Three people have died after eating a suspected ‘poison mushroom’ lunch in Victoria, Australia – and the cook has denied all wrongdoing.
Four guests became ill after attending a lunch at a Leongatha home in Victoria’s eastern Gippsland region on 29 July.
Heather Wilkinson, 66, along with couple Gail Patterson and Don Patterson, both 70, all died just days later.
State police said sisters Heather and Gail from Korumburra passed away on August 4. Don died the following day in the hospital.
Heather’s husband, Ian Wilkinson, 68, a pastor at Korumburra Baptist Church, remains in critical condition at Melbourne’s Austin Hospital.
All four suffered symptoms consistent with consuming death cap mushrooms, a dull green fungus called Amanita phalloides that can cause serious organ failure within 24 to 48 hours.
Erin Patterson, 48, Gail and Don’s daughter-in-law who allegedly cooked the lunch, is being treated as a suspect.
On Saturday, investigators executed a search warrant of the address at Leongatha where the meal was served and interviewed Erin that day.
She has been released pending further inquiries.
Homicide Squad Detective Inspector Dean Thomas told reporters according to the Australian Broadcast Corporation (ABC): ‘Because the homicide squad is investigating this matter it doesn’t automatically mean that the deaths are suspicious.
‘At this point in time, the deaths are unexplained.’
For Erin, the sense of grief has become paralysing after watching three of the ‘best people I’ve ever known’ – her in-laws and their relatives – die.
‘I can’t believe that this has happened, and I am so sorry that they have lost their lives,’ she told reporters between sobs on Tuesday.
‘I didn’t do anything; I loved them. I just can’t fathom what has happened.’
It is unclear whether Erin ate the meal – or if the mushrooms were even in it – as investigators admit it might take time to cobble the ‘complex’ details together.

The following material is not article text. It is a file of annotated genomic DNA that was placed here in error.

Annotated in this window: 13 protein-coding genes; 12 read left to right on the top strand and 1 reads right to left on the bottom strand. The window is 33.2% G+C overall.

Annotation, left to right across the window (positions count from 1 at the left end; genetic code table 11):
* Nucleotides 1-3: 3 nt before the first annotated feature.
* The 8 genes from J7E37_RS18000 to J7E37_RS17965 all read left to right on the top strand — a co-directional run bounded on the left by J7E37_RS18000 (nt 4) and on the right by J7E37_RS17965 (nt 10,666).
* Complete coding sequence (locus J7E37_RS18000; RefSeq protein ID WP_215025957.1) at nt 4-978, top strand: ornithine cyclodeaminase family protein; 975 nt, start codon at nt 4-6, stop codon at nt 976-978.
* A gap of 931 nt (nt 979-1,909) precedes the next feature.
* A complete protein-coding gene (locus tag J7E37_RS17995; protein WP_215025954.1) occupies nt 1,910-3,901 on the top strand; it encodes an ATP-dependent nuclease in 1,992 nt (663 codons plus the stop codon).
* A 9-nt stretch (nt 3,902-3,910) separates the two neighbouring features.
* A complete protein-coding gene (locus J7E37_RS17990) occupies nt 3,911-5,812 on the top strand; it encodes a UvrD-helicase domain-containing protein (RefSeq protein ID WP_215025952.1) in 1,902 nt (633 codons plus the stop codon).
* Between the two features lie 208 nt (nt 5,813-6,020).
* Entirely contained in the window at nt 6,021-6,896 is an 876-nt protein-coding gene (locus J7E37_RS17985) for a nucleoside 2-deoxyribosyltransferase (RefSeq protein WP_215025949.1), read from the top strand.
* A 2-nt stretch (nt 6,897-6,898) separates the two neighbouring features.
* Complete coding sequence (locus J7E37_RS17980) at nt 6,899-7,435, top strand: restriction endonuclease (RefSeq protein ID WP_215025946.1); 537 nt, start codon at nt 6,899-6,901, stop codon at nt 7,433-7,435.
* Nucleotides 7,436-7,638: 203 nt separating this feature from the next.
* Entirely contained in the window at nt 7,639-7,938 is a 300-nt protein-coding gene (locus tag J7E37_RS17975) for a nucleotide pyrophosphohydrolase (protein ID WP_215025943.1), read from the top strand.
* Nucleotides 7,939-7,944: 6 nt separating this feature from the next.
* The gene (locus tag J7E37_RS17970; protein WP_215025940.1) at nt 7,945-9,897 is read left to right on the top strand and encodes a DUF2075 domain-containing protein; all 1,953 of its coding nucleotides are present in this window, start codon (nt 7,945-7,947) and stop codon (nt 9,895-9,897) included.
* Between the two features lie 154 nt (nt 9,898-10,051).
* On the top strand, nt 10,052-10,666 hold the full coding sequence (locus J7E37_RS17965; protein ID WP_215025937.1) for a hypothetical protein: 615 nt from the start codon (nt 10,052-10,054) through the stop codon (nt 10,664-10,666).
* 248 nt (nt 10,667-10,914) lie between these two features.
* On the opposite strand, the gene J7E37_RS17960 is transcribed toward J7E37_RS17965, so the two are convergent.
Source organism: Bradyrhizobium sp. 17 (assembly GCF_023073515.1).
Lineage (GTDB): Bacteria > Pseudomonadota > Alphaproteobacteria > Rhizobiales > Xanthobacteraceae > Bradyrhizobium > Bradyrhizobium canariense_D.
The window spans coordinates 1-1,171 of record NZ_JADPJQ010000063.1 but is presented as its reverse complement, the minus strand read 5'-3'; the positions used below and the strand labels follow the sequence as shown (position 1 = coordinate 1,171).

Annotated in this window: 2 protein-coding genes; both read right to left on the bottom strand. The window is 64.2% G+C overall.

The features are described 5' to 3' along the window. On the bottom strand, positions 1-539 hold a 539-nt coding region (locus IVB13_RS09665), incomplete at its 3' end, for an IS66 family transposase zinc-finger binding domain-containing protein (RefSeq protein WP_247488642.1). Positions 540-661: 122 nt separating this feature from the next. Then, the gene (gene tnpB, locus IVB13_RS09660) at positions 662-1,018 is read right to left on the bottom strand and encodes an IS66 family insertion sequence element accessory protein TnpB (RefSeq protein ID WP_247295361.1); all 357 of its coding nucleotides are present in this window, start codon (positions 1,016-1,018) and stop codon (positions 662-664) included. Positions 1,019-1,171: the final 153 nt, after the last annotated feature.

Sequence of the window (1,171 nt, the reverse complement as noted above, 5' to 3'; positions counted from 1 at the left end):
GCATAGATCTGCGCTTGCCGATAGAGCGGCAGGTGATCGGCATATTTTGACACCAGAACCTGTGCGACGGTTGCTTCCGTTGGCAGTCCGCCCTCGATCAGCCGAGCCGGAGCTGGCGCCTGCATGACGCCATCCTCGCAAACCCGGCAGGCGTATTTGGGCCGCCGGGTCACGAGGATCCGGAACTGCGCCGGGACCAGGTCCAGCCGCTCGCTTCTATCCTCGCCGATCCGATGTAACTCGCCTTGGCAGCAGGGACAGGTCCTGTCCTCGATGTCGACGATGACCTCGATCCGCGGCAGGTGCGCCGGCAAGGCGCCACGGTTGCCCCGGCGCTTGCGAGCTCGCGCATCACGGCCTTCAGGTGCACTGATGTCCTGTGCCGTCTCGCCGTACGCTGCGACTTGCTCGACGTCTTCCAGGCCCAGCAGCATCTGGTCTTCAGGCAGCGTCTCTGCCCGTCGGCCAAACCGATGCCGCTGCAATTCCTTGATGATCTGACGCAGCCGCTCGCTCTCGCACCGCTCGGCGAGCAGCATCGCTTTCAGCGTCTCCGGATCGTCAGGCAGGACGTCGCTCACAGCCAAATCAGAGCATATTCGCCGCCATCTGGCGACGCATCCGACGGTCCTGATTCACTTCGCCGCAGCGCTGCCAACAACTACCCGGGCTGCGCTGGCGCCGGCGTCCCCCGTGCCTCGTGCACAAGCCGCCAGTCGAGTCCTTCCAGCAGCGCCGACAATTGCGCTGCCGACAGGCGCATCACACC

‘We will be working closely with medical experts, toxicologists,’ added Thomas, ‘in the hope we can understand exactly what has gone on and provide some answers to the family.’
Erin’s two children are said to have been at the lunch but were given a different meal – they have been taken into state care as a precaution, child services say.
On Sunday, the families of those who died released a statement paying tribute to the ‘cherished individuals’.
‘They were parents, grandparents, siblings, children and pillars of faith within our community,’ they said.
In the Gippsland community, mushroom foraging is common. But state officials urge against it, with two potentially deadly species of mushrooms growing wildly in metropolitan Melbourne and regional Victoria.
‘It is very difficult to distinguish between poisonous and edible wild mushrooms,’ Victoria’s Deputy Chief Health Officer Dr Clare Looker said in April.
‘So people are advised to only consume commercially bought mushrooms.’
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